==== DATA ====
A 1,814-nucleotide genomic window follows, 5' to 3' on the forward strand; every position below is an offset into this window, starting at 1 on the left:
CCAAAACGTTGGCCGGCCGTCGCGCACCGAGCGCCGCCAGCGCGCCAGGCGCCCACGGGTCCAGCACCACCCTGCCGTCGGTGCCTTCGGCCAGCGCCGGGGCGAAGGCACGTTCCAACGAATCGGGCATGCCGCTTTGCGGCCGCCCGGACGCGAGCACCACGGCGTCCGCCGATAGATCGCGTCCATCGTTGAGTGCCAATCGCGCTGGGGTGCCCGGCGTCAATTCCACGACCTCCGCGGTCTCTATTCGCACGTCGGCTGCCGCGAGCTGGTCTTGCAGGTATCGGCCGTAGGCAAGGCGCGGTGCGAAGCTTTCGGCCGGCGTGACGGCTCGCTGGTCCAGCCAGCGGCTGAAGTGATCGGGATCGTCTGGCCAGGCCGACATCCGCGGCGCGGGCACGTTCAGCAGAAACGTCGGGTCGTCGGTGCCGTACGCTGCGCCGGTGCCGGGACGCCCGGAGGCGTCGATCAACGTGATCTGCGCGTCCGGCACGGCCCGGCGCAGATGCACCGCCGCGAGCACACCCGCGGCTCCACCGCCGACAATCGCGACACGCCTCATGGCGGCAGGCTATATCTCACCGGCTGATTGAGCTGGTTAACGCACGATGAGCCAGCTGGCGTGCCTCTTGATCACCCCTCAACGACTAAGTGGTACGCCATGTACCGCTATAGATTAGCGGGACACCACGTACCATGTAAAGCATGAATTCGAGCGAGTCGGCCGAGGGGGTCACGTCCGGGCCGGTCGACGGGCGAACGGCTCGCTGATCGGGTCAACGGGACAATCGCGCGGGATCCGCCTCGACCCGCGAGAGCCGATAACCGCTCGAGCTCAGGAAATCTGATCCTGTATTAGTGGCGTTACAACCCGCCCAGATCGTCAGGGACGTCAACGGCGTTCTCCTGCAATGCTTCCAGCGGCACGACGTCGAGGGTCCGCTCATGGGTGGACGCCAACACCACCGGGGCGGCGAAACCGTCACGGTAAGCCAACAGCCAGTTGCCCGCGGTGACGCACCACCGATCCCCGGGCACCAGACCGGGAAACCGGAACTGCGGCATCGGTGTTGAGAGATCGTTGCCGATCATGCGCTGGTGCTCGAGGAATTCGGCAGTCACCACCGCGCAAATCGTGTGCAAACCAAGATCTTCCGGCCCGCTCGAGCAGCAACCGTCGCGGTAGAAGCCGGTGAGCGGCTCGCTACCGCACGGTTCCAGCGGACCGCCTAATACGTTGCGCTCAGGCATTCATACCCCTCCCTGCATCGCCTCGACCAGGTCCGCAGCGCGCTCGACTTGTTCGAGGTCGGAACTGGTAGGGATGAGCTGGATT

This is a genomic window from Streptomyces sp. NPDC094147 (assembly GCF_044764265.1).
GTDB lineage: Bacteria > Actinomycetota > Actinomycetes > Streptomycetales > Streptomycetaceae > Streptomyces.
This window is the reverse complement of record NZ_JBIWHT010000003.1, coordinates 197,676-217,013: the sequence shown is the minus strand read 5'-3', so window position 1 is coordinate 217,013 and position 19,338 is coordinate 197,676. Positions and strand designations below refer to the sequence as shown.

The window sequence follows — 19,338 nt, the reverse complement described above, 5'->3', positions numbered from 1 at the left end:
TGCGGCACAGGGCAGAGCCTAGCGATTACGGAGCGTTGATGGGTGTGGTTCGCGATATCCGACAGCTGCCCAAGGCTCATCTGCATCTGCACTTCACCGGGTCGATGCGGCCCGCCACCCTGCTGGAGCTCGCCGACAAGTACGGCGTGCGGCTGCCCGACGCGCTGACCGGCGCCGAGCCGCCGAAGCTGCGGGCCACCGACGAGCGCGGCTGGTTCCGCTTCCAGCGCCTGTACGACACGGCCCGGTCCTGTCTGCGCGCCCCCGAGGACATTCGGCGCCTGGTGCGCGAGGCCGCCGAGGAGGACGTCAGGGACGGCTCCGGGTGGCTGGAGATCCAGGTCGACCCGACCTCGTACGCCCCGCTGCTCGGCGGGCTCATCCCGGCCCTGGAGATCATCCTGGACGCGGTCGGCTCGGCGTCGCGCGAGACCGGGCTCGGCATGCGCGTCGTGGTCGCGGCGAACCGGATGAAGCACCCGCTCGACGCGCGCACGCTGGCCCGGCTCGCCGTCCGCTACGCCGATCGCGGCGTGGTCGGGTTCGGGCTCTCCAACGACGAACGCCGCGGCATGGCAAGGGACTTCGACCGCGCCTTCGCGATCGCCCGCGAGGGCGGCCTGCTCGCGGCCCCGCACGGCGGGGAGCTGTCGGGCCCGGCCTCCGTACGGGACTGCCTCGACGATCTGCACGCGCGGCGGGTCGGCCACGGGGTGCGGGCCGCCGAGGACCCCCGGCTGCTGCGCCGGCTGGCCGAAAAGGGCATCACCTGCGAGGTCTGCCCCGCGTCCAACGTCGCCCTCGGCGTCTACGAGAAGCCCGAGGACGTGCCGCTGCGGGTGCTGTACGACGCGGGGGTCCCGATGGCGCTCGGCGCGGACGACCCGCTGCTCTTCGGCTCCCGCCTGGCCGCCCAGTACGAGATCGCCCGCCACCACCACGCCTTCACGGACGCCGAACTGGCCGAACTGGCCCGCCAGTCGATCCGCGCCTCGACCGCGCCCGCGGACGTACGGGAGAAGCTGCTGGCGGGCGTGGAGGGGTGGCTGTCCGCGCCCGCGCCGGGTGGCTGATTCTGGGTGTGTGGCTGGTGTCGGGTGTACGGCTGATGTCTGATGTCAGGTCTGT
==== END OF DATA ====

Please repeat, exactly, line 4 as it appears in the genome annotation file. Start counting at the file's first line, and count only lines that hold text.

GTDB lineage: Bacteria > Actinomycetota > Actinomycetes > Streptomycetales > Streptomycetaceae > Streptomyces.